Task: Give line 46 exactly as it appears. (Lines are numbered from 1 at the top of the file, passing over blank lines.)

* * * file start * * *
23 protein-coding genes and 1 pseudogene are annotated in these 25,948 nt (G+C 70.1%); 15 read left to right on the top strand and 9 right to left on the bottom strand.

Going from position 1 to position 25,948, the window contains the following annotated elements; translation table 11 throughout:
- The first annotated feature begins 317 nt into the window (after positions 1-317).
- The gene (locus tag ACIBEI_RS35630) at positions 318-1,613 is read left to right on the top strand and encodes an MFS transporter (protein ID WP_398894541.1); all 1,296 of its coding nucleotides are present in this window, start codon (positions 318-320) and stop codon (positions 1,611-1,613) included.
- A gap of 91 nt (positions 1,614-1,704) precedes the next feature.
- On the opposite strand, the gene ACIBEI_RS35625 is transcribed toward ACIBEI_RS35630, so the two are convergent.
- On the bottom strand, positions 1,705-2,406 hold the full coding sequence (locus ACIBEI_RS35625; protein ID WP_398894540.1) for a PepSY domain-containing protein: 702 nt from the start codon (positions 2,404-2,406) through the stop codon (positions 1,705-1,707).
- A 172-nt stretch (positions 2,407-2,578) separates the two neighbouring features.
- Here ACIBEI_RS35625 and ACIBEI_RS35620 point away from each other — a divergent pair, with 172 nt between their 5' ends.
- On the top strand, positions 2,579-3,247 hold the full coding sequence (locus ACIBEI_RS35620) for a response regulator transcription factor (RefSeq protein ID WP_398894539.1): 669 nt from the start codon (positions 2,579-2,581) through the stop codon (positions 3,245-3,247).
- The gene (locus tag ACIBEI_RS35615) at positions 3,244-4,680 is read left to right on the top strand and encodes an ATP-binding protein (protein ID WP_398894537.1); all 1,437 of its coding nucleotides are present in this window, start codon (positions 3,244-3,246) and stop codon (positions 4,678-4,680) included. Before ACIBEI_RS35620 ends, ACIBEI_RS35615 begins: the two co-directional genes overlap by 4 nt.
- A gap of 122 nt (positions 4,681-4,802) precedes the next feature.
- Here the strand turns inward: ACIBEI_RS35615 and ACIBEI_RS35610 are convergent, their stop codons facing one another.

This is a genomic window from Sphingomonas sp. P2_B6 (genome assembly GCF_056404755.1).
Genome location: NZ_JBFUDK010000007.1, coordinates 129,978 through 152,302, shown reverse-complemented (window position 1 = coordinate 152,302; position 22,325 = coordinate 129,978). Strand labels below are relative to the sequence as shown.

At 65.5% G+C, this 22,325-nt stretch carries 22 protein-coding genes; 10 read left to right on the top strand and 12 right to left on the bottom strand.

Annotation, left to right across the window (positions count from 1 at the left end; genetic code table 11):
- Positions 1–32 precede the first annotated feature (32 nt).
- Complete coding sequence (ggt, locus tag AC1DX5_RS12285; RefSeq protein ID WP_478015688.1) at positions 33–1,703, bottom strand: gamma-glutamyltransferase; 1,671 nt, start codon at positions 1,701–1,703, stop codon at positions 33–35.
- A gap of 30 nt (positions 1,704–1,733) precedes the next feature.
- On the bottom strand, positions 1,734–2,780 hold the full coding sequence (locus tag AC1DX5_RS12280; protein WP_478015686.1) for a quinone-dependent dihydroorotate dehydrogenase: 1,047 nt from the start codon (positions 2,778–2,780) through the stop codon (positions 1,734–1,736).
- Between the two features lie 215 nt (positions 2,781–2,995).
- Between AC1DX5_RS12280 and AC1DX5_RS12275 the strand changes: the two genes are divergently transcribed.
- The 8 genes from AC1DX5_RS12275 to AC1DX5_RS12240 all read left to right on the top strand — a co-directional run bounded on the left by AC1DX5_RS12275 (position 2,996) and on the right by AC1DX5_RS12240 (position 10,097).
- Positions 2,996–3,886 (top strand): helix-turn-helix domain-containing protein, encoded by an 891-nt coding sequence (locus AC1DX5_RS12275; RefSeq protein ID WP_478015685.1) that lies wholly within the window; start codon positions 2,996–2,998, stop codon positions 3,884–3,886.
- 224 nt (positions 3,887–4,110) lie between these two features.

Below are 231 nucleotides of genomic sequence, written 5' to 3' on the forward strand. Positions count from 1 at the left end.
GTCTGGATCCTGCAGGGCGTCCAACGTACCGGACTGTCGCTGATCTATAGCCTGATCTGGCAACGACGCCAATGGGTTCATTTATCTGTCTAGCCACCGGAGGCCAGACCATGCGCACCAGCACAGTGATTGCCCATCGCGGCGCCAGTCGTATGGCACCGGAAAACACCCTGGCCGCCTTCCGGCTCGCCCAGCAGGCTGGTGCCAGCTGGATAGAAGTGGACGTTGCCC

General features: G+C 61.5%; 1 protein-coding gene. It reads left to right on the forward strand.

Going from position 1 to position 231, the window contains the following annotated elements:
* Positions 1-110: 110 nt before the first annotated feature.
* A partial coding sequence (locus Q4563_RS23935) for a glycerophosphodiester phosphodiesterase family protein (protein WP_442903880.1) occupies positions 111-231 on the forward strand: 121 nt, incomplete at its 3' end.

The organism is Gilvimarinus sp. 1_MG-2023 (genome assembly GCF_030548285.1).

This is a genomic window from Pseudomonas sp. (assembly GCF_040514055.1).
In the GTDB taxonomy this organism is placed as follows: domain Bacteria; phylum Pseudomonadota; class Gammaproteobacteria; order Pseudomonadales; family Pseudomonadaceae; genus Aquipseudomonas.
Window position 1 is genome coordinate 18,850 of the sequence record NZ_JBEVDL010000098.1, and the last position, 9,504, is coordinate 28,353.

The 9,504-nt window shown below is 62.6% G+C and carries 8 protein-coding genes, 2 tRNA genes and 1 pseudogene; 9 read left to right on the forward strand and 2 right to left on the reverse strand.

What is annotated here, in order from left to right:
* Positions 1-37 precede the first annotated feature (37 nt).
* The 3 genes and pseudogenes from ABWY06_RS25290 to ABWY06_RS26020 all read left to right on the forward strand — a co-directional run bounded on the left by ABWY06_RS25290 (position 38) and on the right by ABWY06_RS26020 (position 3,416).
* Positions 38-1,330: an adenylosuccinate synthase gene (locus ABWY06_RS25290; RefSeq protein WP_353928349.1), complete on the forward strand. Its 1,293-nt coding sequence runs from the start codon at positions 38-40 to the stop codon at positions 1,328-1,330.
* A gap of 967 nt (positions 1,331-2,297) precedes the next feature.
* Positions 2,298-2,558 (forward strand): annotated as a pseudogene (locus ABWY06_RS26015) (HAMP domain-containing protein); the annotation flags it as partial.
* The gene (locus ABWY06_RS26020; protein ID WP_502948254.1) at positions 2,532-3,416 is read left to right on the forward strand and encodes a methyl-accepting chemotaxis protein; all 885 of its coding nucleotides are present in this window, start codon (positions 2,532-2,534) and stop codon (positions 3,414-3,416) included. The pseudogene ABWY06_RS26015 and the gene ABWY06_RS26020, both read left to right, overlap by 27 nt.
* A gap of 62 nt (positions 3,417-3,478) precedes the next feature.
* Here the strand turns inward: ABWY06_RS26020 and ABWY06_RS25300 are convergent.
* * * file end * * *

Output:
* Here the strand turns inward: ABWY06_RS26020 and ABWY06_RS25300 are convergent.